Creating Pinned Sites Jump Lists for SharePoint 2010

This idea came to me after attending the HTML 5 Boot camp in Ottawa back in April 2011. The boot camp introduced me to a new concept in Internet Explorer 9, called Pinned Sites. Basically, this feature allows web developers to build web sites that can interact with the Desktop when users pin the site to their taskbar. Sites can be pinned in Windows 7 and Windows Server 2008 R2 by dragging the site’s tab from internet explorer down onto the taskbar. You can read more about pinned site on the following MSDN site:

http://msdn.microsoft.com/en-us/library/gg131029(v=vs.85).aspx

Controlling the behavior of the pinned sites is really easy to do from any html page. However it gets a little trickier when doing from inside of SharePoint. For example, one needs to modify the Master Page’s <head> section to be able to specify a custom color for the Navigation buttons (back and forward arrows). Note however, that if you site is using a custom Favorite Icon (favicon.ico, normally located at http://<server>/_layouts/images/favicon.ico), the navigation button will adjust their colors to match the icon’s.

Back in early June, while chatting with Todd Klindt (@ToddKlindt) during one of his “world-famous” Netcasts, he asked the chat room if anybody had any suggestions on how he could make his blog more attractive and user friendly. One of my suggestions to him was to leverage the pinned site’s features of IE. Todd had a couple of key blog posts he wanted to promote, so Jump Lists inside of a Pinned Site would work perfectly.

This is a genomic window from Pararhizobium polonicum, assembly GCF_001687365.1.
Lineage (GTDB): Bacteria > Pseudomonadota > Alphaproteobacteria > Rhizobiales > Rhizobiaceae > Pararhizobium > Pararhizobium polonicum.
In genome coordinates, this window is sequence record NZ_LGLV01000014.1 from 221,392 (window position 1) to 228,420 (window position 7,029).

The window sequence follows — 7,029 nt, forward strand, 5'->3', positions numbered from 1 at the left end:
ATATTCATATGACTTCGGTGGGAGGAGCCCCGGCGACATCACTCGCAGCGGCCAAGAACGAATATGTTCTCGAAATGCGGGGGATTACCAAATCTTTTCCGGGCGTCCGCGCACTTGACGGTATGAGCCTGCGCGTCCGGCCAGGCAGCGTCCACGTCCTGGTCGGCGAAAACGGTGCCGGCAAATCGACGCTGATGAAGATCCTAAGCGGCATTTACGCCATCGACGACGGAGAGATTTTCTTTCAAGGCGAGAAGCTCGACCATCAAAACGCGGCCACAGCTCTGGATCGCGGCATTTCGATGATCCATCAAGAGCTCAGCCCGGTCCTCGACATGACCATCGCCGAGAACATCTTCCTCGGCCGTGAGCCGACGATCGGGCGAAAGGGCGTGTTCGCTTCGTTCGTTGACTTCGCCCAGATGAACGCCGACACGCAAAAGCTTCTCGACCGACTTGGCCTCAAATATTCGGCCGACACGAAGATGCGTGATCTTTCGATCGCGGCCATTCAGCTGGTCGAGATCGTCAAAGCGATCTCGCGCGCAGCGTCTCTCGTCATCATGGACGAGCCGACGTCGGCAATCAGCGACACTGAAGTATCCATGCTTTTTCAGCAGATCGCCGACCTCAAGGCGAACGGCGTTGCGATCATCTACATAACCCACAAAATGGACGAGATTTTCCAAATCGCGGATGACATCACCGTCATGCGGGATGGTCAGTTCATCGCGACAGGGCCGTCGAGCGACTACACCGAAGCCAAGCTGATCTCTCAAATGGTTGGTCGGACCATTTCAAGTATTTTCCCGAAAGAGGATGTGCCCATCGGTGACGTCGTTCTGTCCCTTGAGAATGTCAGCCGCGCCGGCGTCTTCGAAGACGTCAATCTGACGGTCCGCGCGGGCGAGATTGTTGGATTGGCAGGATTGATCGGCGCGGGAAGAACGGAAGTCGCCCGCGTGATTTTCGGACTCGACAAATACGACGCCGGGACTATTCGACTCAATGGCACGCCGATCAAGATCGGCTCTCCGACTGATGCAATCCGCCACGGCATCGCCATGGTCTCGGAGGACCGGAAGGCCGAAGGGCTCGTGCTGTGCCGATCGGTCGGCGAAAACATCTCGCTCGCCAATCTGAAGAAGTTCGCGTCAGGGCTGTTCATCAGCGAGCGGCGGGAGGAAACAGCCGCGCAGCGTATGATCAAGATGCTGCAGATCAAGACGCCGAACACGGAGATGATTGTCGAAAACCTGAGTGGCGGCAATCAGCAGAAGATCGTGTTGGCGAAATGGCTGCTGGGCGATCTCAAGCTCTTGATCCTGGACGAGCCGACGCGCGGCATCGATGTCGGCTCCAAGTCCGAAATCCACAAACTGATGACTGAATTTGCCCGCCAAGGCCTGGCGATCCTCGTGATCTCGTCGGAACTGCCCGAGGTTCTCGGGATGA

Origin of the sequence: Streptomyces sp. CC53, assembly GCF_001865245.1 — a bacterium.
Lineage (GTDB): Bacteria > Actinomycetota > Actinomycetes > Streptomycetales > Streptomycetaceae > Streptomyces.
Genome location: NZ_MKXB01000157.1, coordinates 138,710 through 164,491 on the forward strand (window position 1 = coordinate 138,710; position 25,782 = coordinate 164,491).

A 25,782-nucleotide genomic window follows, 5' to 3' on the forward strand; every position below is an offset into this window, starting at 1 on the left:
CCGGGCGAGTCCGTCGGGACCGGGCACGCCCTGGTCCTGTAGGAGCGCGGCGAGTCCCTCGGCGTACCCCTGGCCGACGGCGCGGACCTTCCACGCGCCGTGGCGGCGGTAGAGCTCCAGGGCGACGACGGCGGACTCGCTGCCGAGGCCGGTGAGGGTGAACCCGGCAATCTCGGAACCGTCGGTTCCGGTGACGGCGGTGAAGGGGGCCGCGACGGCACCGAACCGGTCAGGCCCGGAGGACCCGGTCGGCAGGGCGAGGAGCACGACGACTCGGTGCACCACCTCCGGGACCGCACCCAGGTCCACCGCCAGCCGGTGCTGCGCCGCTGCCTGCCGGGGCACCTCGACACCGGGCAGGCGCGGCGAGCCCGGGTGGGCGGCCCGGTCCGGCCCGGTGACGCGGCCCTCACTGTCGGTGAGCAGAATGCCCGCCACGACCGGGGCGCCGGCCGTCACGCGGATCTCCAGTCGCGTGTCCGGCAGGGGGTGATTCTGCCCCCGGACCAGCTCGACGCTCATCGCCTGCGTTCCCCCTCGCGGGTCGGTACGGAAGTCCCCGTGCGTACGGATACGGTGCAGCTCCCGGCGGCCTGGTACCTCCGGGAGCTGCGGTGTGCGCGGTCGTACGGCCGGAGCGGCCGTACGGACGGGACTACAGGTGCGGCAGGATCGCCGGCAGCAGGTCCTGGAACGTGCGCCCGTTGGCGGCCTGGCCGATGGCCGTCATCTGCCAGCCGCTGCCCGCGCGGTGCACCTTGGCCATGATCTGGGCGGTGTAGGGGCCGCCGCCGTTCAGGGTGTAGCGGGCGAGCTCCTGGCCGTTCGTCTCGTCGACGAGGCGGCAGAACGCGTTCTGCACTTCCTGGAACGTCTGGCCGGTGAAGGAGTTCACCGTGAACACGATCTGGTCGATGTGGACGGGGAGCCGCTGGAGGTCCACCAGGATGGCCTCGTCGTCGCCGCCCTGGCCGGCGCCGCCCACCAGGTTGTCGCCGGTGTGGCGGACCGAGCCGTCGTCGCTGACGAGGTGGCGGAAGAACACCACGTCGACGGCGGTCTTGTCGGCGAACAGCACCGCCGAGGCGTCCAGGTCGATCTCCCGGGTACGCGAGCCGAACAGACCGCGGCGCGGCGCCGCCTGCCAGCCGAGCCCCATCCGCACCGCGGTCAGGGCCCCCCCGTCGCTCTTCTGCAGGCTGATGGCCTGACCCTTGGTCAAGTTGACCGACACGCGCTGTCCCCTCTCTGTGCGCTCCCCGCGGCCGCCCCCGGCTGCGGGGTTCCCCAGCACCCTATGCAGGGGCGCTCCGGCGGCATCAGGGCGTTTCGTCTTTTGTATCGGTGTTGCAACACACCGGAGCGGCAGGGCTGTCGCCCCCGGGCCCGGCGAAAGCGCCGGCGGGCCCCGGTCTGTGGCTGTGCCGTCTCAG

I then decided to venture on my own, and developed a very simple sandboxed web part that would allow non-developers folks, like Todd, to easily leverage some of the Pinned Site functionality. The web part allows users to specify a Category for their Jump List, and to enter up to 5 items in it. The following Blog post describes how to deploy and use the custom web part. Since my web part is Sandboxed, you can simply upload it in the Site Collection’s Solution Gallery and have it activated from there.

By activating the solution on your site, you will automatically get a new web part named “Pinned Site Generator”.

Simply drag and drop it onto the page you want users to pin to their desktop. Once the web part is placed on a page, go edit its properties. Under the Miscellaneous header, you will find 11 custom properties that you can fill in. The very first one is the Category Name. This is a required field if you want your jumplist to be visible at all from your pinned site. This value will show up as the heading to your list. Logical values for this field could be anything like “Articles, Sections, News, etc”. The other fields are paired together, and they include a place to specify the name of the item, and the url it will point to. If we take back the example stated above, where Todd is looking to promote specific Blog articles, then the name of the item could be “Loopback Check”, and the url value would point to Todd’s blog post at: http://toddklindt.com/loopback .

Assuming the values entered above, here is what the final result of the pinned site’s jumplist will look like:

The solution (.wsp) is available to download from my company’s Office 365 site at the following location:

http://www.ignitesoft.ca/Documents/PinnedSiteGenerator.wsp

Now, I’m sure you guys will agree with me, the value added by creating pinned sites isn’t that great, but you can be sure that the next version of IE will continue to build and improve on this front. So please, don’t be pinless, and start creating dynamic Pinned SharePoint sites.

Microsoft Premier Field Engineer – SharePoint

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